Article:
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Strategic foresight

There are many ways to think about the future – but some are more productive than others. Horoscopes, prophecies and ancient dream interpretations, for instance, are not exactly useful: whereas horoscopes and dreams are too vague, prophecies are too doomsday-like to give a clear idea of what can be done to shape the future. This is what foresight is really about: choice, decision and action – and not prediction, as is often assumed. It is an intellectual and creative exercise designed to help decision-makers develop and make choices, challenge long-held beliefs and/or orthodoxies, focus their resources and attention, and prevent and anticipate certain developments.

Strategic foresight, while conducted for decision-making, is mainly done by entities slightly removed from the running of day-to-day business. After all, its role is precisely to challenge the assumptions of institutions, to search for and detect weak signals, to inspect the outer contours of events, and to investigate areas which do not necessarily feature in the headlines. The EUISS is one of those bodies built for such an enterprise.

As with other actors involved in foresight, the EUISS uses a host of methods to think about the future in a constructive fashion. In the past, we have consulted experts (called the Delphi method), produced trend-impact analysis, and developed various types of scenarios. More often than not, we use two or more methods consecutively. And there are many more techniques to be explored, ranging from crowdsourcing to surveys, visioning and simulations.

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    29September 2021
    A survey conducted among young people in the Middle East early in 2021 probed how this generation feels about the future. The results belie the perception that young people in the region are pessimistic or fatalistic, instead highlighting a relative optimism, and concerns over issues that they feel will be of particular importance in their future, such as healthcare and political representation.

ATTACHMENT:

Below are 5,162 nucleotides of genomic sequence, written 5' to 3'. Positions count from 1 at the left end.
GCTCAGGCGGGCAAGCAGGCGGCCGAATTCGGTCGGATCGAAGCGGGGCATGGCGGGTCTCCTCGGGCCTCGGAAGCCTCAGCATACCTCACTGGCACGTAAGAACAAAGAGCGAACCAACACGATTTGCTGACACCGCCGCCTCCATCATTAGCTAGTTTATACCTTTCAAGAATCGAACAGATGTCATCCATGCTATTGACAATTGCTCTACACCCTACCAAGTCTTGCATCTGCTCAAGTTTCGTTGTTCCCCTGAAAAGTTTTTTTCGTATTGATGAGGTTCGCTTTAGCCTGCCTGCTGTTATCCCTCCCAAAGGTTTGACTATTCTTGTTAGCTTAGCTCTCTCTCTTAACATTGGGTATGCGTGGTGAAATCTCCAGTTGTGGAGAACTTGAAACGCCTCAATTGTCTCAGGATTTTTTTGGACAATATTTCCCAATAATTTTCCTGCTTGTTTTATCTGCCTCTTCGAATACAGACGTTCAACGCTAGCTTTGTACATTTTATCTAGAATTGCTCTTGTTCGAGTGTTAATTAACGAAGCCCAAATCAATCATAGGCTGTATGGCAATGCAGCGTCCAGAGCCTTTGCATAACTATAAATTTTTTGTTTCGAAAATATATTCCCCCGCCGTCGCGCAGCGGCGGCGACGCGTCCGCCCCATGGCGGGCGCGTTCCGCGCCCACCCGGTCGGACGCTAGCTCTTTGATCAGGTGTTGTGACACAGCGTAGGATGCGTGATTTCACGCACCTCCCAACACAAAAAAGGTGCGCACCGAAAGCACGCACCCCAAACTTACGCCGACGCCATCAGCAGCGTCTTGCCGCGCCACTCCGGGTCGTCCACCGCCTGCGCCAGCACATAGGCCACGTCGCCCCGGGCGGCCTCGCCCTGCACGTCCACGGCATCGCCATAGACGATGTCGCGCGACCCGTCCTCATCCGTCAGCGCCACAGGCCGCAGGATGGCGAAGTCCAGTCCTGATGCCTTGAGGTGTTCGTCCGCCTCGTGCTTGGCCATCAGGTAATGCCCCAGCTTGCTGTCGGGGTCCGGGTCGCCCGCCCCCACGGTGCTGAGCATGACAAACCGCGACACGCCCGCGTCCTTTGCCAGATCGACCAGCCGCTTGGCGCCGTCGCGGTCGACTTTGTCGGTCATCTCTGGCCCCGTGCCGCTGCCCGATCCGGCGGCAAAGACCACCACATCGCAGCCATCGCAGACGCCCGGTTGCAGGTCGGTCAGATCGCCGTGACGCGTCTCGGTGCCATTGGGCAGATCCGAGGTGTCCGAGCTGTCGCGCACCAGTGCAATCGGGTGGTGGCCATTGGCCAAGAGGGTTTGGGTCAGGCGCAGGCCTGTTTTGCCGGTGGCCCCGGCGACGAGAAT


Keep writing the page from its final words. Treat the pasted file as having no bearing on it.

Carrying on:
• 09July 2021

    In three episodes, Florence Gaub and her guests discuss what strategy is and how the EU has become more strategic but also the Strategic Compass and strategic foresight in EU defence.

  • 23June 2021

    On 23 June 2021, El Grand Continent hosted a live virtual event in Spanish looking at how the African Continental Free Trade Area (AfCFTA) can make the African continent more integrated, resilient and prosperous.

  • EU Flag blowing in the wind © EUNAVFOR Atalanta, 2013
    11June 2021

    From 7-11 June 2021, EUISS co-organised module 4 of the 16th High-Level Course on the Common Security and Defence Policy (CSDP).

  • Backdrop of online COAFR meeting indicating date and topic
    29April 2021

    On 29 April 2021, the EUISS and the Africa Working Party of the Council of the EU (COAFR) held their eleventh meeting to discuss the future of the African Continental Free Trade Area (AfCFTA).

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    21April 2021
    Since Islamic State lost its territory in Iraq and Syria, it has adapted its future script according to its circumstances. This Brief explores how the organisation invests in and manipulates an end-of-times narrative that exerts strong appeal for its followers, and will influence its next steps.
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    06April 2021

    This paper tackles one of the wickedest of questions: how should the EU cooperate with partner governments which collude with criminals?

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    31March 2021
    The third in our series of Briefs on this theme looks at the role of foresight in policymaking in the United States.
  • 26March 2021

    In this new miniseries we look at past expectations that turned out to be untrue and try to learn from past mistakes.

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    11March 2021
    The second in our series of Foresight Briefs shows how the function of strategic foresight has not been conceptualised in China to the same degree as in the West. However, the notions of disruptive ‘black swan’ and ‘grey rhino’ events have gained currency among Chinese analysts in recent years.